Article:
The New Testament
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Matthew 1:6

6 And Jesse begot 1aDavid the 2bking. And David begot 3cSolomon of her who had been the 4dwife of Uriah,


63 When David committed murder and adultery, he was rebuked by the prophet Nathan, whom God had sent purposely to condemn him (2 Sam. 12:1-12). When David was condemned, he repented. Psalm 51 is the record of his repentance. He repented and God forgave him (2 Sam. 12:13). Then he begot Solomon (2 Sam. 12:24). Hence, Solomon is the issue of man's transgression and repentance plus God's forgiveness.

The genealogy in Matthew says that David begot Solomon, but the genealogy in Luke says that Nathan was the son of David (Luke 3:31). First Chronicles 3:5 tells us that Nathan and Solomon were two different persons. Luke's record is the genealogy of David's son Nathan, who was Mary's forefather, whereas Matthew's record is the genealogy of David's son Solomon, who was Joseph's forefather. One genealogy is the line of Mary, the line of the wife; the other is the line of Joseph, the line of the husband. Both Mary and Joseph were descendants of David. Under God's sovereignty they were joined together by marriage, so that through Mary, Joseph was indirectly associated with Christ. Christ can be counted as a descendant of David through either Solomon or Nathan. Hence, He has two genealogies.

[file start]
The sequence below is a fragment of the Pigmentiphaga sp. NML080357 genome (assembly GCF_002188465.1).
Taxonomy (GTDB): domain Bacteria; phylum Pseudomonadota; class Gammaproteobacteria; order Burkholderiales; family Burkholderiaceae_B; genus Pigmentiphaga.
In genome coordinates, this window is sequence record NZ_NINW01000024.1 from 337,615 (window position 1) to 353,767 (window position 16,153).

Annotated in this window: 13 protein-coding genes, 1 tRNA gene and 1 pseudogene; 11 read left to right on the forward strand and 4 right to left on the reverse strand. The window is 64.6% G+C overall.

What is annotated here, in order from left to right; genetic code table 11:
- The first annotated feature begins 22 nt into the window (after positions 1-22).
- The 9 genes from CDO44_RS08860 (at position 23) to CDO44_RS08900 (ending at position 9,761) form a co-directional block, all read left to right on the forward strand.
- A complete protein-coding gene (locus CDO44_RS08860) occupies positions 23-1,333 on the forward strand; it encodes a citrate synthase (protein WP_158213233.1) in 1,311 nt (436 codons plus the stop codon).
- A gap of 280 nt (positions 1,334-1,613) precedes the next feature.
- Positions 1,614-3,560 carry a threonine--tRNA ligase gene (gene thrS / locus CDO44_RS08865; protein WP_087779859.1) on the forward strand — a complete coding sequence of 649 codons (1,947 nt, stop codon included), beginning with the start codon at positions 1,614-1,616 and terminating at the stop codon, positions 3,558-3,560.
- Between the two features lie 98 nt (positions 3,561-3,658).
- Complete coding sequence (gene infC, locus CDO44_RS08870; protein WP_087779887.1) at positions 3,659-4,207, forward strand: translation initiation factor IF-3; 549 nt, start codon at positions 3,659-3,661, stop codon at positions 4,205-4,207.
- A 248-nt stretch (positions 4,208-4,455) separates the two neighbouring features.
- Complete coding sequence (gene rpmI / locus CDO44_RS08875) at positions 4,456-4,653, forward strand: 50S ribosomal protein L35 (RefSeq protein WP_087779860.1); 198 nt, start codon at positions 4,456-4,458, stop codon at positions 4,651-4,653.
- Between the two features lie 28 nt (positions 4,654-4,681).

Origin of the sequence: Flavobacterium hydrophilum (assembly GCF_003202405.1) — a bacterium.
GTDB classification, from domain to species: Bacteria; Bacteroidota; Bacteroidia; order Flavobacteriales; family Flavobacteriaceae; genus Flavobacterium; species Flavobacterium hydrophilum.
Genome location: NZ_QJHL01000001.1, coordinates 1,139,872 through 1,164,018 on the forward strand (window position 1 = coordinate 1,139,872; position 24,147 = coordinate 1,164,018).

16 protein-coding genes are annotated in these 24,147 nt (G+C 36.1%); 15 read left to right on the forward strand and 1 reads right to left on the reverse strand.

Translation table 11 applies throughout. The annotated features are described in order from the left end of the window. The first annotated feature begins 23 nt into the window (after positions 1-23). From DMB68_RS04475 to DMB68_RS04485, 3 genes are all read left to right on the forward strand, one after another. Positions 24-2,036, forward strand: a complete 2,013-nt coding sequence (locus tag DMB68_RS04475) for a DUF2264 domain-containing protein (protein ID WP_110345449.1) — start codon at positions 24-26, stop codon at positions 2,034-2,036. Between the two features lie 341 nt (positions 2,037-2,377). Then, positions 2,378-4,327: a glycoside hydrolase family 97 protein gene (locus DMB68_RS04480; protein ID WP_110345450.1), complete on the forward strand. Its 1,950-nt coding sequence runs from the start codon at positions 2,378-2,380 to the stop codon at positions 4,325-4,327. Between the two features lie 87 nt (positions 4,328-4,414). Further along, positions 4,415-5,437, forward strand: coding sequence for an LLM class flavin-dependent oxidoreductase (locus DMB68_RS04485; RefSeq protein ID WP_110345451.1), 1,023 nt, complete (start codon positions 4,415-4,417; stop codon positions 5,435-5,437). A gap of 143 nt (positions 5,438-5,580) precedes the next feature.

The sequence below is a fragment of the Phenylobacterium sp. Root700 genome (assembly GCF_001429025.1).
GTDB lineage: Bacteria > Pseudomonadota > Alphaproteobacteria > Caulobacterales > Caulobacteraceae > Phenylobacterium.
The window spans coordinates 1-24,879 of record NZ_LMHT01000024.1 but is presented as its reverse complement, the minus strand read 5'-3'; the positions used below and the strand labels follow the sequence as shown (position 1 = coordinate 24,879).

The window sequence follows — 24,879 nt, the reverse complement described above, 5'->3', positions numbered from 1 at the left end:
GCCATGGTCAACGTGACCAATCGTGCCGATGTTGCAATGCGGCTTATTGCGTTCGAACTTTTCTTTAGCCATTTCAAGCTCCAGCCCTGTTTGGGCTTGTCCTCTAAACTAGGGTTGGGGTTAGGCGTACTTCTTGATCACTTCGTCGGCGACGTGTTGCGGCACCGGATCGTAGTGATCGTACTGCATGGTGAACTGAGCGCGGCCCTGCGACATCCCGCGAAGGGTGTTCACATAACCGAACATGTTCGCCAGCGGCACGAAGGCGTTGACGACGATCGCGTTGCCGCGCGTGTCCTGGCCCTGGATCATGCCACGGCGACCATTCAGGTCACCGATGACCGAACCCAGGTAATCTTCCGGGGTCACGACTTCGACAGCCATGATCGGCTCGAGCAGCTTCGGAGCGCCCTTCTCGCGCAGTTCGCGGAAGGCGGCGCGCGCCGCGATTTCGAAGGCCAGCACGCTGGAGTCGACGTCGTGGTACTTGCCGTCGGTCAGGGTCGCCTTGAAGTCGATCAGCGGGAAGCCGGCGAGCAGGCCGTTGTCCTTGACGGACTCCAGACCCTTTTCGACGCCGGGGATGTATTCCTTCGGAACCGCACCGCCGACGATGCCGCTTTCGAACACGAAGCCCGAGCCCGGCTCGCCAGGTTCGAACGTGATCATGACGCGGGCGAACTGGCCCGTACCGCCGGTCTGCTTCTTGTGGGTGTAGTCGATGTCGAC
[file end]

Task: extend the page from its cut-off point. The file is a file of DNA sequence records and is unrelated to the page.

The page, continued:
Strictly, Solomon was not a direct forefather of Christ. His relationship with Christ was indirect, through the marriage of Joseph, his descendant, to Mary, of whom Christ was born (v. 16). The Old Testament did not say that Christ would be Solomon's descendant, but it prophesied repeatedly that Christ would be a descendant of David (2 Sam. 7:13-14; Jer. 23:5). Although Christ was not a direct descendant of Solomon, the Old Testament prophecies concerning Christ as a descendant of David were nevertheless fulfilled.